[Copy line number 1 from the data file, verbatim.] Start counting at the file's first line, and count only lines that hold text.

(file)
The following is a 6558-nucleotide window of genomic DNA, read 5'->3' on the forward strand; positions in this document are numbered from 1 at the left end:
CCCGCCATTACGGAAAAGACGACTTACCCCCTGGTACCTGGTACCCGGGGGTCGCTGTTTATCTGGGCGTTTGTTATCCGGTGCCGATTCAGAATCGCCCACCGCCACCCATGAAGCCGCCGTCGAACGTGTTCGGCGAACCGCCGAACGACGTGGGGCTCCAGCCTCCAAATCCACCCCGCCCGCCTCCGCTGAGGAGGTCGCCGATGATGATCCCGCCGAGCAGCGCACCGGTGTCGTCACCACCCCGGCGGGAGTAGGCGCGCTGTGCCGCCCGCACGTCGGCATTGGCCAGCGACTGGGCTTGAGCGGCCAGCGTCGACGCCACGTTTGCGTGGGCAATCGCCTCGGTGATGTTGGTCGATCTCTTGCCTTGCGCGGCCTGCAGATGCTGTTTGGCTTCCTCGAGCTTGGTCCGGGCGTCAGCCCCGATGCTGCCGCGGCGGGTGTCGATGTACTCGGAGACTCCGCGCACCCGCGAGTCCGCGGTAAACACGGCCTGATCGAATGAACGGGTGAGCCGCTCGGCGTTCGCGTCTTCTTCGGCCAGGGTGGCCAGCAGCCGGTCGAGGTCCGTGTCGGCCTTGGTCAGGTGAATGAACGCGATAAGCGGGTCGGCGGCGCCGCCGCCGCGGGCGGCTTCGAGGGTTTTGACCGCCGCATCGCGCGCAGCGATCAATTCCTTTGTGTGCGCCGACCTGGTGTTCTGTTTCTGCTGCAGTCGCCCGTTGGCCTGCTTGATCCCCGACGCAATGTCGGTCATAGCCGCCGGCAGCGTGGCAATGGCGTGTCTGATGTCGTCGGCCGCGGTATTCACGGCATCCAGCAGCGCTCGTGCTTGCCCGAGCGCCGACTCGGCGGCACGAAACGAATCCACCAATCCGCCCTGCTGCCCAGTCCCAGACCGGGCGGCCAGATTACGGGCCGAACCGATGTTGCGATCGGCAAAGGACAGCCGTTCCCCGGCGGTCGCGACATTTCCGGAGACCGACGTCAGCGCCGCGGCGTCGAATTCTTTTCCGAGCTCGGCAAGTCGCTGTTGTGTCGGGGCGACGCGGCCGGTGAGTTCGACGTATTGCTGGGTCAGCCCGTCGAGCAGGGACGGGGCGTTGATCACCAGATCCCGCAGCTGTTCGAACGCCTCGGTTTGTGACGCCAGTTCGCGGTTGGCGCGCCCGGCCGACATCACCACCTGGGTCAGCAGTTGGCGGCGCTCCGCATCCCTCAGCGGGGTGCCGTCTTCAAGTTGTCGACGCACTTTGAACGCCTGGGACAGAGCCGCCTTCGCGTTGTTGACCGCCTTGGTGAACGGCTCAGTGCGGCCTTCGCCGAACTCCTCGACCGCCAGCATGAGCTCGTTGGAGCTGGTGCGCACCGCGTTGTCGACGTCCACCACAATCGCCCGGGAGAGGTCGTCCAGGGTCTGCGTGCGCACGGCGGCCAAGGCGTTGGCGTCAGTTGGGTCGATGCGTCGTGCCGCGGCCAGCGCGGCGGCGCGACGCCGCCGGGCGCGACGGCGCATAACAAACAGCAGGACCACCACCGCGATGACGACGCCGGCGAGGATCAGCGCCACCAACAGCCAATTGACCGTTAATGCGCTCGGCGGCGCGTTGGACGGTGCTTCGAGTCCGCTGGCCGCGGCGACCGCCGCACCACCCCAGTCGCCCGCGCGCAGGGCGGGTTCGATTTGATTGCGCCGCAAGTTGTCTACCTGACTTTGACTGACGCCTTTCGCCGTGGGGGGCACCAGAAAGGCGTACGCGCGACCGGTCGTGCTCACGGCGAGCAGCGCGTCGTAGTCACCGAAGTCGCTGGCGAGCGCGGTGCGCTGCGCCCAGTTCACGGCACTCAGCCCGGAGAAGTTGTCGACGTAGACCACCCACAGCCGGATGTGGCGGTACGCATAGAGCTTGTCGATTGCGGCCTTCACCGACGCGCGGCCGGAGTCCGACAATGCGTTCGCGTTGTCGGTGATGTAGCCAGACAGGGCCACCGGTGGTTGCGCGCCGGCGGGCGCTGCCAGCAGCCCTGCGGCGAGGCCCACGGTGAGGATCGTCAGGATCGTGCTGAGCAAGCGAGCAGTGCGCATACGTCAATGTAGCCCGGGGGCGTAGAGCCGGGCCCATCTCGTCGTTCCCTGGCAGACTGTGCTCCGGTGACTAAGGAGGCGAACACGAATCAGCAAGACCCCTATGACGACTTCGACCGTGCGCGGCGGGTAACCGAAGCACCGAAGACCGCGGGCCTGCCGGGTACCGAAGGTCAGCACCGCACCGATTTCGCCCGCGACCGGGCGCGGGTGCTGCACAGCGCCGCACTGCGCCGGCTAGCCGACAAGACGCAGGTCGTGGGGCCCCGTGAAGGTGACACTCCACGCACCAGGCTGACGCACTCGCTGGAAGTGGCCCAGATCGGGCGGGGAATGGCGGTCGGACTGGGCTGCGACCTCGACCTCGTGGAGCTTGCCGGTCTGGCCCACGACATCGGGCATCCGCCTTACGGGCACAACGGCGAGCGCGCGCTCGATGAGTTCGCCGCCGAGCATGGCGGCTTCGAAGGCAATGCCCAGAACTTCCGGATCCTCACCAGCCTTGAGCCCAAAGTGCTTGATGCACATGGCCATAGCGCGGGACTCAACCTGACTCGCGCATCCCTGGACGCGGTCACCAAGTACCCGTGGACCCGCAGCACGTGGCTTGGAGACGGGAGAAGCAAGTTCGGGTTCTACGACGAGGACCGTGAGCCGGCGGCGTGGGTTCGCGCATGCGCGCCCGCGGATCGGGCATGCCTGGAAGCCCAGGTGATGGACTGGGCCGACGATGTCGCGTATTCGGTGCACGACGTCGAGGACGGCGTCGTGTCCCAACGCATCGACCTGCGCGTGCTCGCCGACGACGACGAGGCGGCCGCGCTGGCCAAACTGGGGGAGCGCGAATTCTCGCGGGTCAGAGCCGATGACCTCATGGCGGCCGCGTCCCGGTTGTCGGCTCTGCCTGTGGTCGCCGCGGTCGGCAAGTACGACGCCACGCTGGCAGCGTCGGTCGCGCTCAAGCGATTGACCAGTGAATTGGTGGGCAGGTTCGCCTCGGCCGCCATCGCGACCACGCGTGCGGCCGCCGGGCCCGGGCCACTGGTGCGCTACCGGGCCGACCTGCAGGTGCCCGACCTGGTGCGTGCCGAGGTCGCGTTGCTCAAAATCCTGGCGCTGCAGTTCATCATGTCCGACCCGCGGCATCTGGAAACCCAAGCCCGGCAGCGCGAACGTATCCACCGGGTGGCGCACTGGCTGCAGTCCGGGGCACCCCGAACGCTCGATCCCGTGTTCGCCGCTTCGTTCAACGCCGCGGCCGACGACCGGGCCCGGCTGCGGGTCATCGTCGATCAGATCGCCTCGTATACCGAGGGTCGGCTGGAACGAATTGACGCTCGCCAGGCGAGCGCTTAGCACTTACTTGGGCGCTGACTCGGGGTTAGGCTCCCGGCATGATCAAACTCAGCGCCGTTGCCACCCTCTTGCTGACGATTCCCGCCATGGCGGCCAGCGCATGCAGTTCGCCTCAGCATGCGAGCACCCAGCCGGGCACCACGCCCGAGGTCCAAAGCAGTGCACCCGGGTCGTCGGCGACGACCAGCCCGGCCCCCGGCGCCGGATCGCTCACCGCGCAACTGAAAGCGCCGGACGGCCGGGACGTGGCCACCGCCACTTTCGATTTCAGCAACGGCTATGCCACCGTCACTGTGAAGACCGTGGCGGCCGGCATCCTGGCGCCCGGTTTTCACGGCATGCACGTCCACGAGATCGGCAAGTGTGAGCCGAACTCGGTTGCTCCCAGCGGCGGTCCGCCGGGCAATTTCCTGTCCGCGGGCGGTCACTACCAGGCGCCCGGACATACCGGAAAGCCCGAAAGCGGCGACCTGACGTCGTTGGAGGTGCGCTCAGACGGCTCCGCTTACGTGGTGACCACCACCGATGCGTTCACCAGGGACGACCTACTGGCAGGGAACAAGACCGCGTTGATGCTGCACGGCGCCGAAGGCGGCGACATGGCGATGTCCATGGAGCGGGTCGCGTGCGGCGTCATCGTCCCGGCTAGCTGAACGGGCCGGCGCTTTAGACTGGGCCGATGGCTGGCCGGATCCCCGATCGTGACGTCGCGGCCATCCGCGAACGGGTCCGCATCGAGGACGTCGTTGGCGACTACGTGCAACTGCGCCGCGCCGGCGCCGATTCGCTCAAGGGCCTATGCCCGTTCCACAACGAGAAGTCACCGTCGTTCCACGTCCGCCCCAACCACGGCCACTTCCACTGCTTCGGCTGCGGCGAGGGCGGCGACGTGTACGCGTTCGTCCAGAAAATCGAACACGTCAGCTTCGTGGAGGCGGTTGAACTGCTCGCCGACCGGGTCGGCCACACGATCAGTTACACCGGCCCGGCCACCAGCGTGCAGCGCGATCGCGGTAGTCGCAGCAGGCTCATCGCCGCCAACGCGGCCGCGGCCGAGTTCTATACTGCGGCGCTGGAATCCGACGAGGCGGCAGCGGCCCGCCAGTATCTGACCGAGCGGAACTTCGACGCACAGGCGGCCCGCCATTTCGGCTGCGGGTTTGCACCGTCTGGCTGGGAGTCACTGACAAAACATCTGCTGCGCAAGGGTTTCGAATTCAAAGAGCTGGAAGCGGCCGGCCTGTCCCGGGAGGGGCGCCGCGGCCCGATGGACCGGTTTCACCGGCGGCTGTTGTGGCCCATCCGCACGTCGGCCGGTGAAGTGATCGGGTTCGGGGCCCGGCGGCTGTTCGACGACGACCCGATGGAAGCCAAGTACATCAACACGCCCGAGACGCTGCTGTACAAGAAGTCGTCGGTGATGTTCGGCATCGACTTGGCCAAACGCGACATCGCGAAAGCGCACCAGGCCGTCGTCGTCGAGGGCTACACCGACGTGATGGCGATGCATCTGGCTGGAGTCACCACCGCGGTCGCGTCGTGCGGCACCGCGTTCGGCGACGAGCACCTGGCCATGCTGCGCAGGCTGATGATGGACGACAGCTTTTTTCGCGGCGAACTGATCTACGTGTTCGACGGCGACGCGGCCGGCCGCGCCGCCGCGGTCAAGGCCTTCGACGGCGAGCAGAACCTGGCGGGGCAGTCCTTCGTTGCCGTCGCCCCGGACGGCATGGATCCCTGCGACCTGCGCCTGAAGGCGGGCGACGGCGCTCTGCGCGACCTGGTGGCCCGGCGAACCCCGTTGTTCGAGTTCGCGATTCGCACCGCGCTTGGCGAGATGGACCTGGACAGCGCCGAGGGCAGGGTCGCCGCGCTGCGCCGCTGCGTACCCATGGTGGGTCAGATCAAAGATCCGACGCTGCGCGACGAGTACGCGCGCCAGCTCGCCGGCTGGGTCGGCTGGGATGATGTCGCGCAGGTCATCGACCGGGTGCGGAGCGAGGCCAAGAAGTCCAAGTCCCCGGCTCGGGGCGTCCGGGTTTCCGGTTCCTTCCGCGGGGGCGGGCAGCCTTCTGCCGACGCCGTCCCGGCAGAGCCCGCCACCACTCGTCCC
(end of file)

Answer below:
The following is a 6558-nucleotide window of genomic DNA, read 5'->3' on the forward strand; positions in this document are numbered from 1 at the left end: